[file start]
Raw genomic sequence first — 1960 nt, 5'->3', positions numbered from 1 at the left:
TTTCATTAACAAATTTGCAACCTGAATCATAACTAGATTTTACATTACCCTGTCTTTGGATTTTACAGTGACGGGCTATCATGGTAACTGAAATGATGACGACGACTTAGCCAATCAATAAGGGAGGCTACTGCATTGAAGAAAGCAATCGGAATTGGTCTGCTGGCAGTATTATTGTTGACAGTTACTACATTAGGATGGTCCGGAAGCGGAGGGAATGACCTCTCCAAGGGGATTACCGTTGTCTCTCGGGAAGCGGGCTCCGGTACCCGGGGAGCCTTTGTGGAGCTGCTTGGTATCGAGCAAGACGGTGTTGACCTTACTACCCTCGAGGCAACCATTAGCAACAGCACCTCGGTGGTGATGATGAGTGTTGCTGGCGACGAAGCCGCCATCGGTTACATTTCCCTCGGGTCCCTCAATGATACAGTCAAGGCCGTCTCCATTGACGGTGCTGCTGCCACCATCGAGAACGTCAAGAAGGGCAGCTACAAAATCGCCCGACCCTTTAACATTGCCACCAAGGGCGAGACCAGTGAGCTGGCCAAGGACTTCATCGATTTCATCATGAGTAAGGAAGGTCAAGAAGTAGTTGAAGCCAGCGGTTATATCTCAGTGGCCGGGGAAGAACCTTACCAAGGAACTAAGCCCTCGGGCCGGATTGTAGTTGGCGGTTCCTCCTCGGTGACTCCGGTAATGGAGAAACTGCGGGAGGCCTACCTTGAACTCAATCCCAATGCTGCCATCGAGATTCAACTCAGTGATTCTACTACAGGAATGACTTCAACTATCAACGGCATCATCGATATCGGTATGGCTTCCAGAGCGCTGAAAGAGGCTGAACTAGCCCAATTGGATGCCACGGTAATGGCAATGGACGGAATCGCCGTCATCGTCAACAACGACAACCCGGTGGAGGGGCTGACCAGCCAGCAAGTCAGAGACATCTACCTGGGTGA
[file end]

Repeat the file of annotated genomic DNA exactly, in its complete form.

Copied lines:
Raw genomic sequence first — 1960 nt, 5'->3', positions numbered from 1 at the left:
TTTCATTAACAAATTTGCAACCTGAATCATAACTAGATTTTACATTACCCTGTCTTTGGATTTTACAGTGACGGGCTATCATGGTAACTGAAATGATGACGACGACTTAGCCAATCAATAAGGGAGGCTACTGCATTGAAGAAAGCAATCGGAATTGGTCTGCTGGCAGTATTATTGTTGACAGTTACTACATTAGGATGGTCCGGAAGCGGAGGGAATGACCTCTCCAAGGGGATTACCGTTGTCTCTCGGGAAGCGGGCTCCGGTACCCGGGGAGCCTTTGTGGAGCTGCTTGGTATCGAGCAAGACGGTGTTGACCTTACTACCCTCGAGGCAACCATTAGCAACAGCACCTCGGTGGTGATGATGAGTGTTGCTGGCGACGAAGCCGCCATCGGTTACATTTCCCTCGGGTCCCTCAATGATACAGTCAAGGCCGTCTCCATTGACGGTGCTGCTGCCACCATCGAGAACGTCAAGAAGGGCAGCTACAAAATCGCCCGACCCTTTAACATTGCCACCAAGGGCGAGACCAGTGAGCTGGCCAAGGACTTCATCGATTTCATCATGAGTAAGGAAGGTCAAGAAGTAGTTGAAGCCAGCGGTTATATCTCAGTGGCCGGGGAAGAACCTTACCAAGGAACTAAGCCCTCGGGCCGGATTGTAGTTGGCGGTTCCTCCTCGGTGACTCCGGTAATGGAGAAACTGCGGGAGGCCTACCTTGAACTCAATCCCAATGCTGCCATCGAGATTCAACTCAGTGATTCTACTACAGGAATGACTTCAACTATCAACGGCATCATCGATATCGGTATGGCTTCCAGAGCGCTGAAAGAGGCTGAACTAGCCCAATTGGATGCCACGGTAATGGCAATGGACGGAATCGCCGTCATCGTCAACAACGACAACCCGGTGGAGGGGCTGACCAGCCAGCAAGTCAGAGACATCTACCTGGGTGA